Thursday, 26 November 2020


Roger Beasley - a man for all ages

Some people are born with a natural gift for being able to communicate well with others regardless of their standing in the community, along with having a kind heart. The ones who are truly blessed are those who use their talents to provide natural inspiration to the young, support for those facing hardship, and comfort and compassion to the elderly and the frail.

It’s like helping to prepare for the future while at the same time respecting the efforts of those who have done the hard yards in the past, some of whom have fallen on difficult times through no fault of their own.   

Roger Malcolm Beasley who passed away peacefully on April 23 at his home in Whitianga, aged 80, was all of the above. He was a truly unique individual who will not only be missed dearly by his wife of 59 years, Sylvia, and their extended family, but by the wider Mercury Bay community as well.

Talk to the people who knew Roger well and they all have the same admiration for him, in particular his work with the students involved in Mercury Bay Area School’s aeroplane build programme and his role as welfare officer at the Mercury Bay RSA.

“I remember Roger attending a funeral for a returned serviceman,” says Ian Diprose, the RSA chaplain. “It was extremely hot and he was standing by the hearse alone. When I suggested he move inside out of the heat, he said a soldier should not be left alone until it was time to say their final goodbye. It was a moving moment and in my eyes showed Roger’s true character.” 

Bruce Collier, immediate past president of the Mercury Bay RSA, says Roger’s role as welfare officer was one he took very seriously. “Roger had a personality that fitted perfectly with the role and our veterans appreciated the tireless work he carried out on their behalf,” Bruce says. “He also stayed in touch with widows and often said we were one big family and needed to look after each other as much as we could. By default, he also became our mobility scooter go-to man, picking them up when breakdowns occurred and spending hours in his garage carrying out repairs. He was extremely obliging and never turned his back on those who needed support, even if it was to simply sit down for a long chat and provide some much-appreciated company to those living on their own.”

MBAS teacher, George Fletcher, saw Roger from the other end of the age scale.  “I first met Roger in 2014 when I came on-board with the school's aeroplane build programme,” George says. “He was a very calm and patient man who had an eye for detail. His passion for working with our young people was a real credit to him. He would often be heard telling student’s stories of his days in the Navy and all the lessons life had given him along the way. He was especially generous to the MBAS engineering classes and often supplied bits and pieces that would help out many student and staff projects. We will remember Roger for his humility and his ability to get on with everyone, regardless of their age.”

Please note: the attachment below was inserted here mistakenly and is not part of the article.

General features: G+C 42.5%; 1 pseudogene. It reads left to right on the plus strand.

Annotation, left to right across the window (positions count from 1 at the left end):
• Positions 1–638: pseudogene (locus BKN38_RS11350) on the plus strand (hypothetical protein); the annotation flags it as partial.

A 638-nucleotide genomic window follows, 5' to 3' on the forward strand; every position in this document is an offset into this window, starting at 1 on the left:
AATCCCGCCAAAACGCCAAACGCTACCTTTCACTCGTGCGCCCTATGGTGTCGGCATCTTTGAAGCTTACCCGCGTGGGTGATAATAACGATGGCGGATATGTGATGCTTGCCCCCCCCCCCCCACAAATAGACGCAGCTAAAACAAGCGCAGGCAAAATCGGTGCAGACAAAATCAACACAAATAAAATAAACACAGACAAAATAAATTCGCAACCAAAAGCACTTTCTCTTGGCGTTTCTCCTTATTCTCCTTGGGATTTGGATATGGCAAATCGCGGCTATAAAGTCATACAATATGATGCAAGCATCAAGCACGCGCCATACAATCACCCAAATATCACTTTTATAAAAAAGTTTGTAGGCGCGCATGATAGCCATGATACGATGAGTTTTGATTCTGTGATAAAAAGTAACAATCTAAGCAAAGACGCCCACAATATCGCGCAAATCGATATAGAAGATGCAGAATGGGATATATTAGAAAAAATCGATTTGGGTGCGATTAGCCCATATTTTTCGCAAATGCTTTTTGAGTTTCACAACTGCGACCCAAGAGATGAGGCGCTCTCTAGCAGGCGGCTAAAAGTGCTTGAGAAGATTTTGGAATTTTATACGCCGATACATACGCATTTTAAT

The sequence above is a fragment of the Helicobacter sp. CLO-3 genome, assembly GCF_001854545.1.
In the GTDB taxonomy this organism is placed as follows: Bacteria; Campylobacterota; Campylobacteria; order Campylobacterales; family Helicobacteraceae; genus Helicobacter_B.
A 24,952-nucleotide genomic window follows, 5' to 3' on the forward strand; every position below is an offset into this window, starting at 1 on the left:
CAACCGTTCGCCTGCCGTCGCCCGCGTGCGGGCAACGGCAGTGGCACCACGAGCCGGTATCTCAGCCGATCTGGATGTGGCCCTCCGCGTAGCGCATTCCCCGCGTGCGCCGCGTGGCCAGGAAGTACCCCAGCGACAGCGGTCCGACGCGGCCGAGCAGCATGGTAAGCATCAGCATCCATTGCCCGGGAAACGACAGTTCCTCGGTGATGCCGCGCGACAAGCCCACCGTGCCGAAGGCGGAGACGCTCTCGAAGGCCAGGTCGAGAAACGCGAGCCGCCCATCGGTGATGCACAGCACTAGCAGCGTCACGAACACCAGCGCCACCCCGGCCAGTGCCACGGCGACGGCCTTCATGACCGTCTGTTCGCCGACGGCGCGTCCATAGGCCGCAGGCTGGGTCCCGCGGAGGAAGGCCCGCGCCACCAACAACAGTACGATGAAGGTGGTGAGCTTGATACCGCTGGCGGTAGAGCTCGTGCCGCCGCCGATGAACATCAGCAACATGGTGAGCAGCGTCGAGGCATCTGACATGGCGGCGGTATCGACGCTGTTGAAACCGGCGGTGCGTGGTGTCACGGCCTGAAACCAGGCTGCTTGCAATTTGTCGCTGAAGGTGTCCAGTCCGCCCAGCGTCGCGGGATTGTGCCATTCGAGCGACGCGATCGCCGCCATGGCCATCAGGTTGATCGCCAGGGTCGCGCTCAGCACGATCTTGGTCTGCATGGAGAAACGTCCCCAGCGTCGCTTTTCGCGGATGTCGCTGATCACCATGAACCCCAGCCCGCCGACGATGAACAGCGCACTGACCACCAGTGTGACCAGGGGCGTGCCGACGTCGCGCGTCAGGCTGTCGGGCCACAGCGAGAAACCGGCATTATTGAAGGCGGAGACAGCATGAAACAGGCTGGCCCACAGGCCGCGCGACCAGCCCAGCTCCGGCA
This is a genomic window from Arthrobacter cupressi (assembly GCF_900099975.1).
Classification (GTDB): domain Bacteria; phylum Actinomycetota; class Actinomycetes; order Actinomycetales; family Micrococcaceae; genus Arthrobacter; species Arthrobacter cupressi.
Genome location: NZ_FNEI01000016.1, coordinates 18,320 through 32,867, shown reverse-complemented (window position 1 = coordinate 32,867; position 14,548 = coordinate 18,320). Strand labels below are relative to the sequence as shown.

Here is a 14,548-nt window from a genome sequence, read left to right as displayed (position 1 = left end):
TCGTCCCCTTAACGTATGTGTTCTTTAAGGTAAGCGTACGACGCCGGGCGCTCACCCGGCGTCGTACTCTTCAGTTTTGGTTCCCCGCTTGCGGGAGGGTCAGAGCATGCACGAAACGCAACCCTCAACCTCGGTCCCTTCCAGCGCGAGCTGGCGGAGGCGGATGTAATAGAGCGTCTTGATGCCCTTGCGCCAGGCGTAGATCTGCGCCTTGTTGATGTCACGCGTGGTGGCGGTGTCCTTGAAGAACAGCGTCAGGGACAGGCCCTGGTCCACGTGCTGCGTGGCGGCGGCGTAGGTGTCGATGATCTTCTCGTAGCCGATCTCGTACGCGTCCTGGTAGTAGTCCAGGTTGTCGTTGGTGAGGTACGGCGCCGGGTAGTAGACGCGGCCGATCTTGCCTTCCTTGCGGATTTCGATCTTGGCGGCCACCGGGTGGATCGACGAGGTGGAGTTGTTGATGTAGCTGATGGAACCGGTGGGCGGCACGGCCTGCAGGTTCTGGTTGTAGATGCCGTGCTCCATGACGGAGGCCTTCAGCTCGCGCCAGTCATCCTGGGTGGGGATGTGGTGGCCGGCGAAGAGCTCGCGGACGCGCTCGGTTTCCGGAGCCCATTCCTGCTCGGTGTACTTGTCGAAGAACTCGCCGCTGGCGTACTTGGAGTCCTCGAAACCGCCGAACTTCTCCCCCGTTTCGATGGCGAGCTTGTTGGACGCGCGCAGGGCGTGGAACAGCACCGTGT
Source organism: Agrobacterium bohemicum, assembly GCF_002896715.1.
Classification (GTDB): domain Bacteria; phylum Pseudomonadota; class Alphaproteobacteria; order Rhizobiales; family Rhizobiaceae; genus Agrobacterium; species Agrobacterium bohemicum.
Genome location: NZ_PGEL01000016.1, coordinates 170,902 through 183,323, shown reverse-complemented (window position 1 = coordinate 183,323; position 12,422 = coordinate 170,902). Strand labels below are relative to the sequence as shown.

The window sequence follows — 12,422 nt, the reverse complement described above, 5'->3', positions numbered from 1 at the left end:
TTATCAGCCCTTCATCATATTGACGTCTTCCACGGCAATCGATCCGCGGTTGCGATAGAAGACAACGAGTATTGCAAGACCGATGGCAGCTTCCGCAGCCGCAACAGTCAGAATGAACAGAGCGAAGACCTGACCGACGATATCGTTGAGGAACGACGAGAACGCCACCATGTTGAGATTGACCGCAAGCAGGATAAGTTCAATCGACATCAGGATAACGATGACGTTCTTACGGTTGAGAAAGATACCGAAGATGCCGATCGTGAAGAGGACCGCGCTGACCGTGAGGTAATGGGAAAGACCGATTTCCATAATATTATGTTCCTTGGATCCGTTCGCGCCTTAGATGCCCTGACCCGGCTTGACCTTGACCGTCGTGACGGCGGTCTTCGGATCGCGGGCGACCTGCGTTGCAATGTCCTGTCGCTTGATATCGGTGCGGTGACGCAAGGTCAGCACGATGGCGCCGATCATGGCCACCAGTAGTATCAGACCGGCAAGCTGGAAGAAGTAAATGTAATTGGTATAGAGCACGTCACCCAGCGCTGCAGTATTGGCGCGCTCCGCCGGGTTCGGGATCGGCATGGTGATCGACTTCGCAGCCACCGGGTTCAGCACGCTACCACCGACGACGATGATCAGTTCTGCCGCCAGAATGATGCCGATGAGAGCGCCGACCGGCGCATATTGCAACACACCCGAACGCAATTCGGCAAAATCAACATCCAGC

Roger was an engineer by trade and ran his own business in Whakatane for around 20 years. He learned his trade as an apprentice fitter/welder with the Royal New Zealand Navy, which he joined as a 17-year old in 1956. “In those days apprenticeships within the Navy were undertaken abroad and Roger ended up in Rosyth, Scotland which was close to my home town and was where we first met,” says Sylvia. “I knew little about New Zealand and thought it was a short ferry ride from Australia initially. We married in 1960 and while Roger headed back to New Zealand on-board the new frigate, HMNZS Taranaki, later that year, I took on the four-week journey aboard a passenger liner solo. The Taranaki eventually arrived in New Plymouth the following October, so it was quite an unusual introduction for me to married life and settling in New Zealand, both of which I have never regretted for one minute.”

Roger was to go on to spend several long spells at sea with the Navy, including two trips to the Antarctic. In 1967 he was based in Singapore along with his family for two years before finally leaving the Navy after 13 years of service.

Life at sea wasn’t over, however, with Roger and Sylvia packing up the family and travelling around the New Zealand coast and living on-board their 45ft ferro ketch for around 18 months. Roger also helped deliver boats back to New Zealand from the Pacific Islands and Australia.

After selling the business in Whakatane, Roger and Sylvia moved permanently to Whitianga in 2003 and both became involved in community work soon after.

“Roger’s other loves and interests over the years were gliding, which he did a lot of in Singapore, and snorkelling and fishing, while in recent years it was his vegetable garden which kept many a family well fed,” says Sylvia.

Roger was to battle skin cancer for many years and underwent numerous surgeries for major skin grafts. While he faced his own battles, he continued to carry out his community work whenever he was able.

Sylvia can’t speak highly enough of the support she and Roger received from both the visiting Hospice nurse and Whitianga Continuing Care in the five months leading up to his passing. “Roger was able to come home during the day, but returned to Continuing Care at night,” she says. “They were incredibly supportive during what was a very difficult time.”

Roger Beasley won’t be forgotten any time soon. He leaves behind rather large boots to fill at the RSA while his work with the students at MBAS will be remembered and appreciated for many years to come.

Pictured: A service to commemorate Rogers’s life will be held on Sunday, 19 July at 11.30am at the Mercury Bay Club in Whitianga.     


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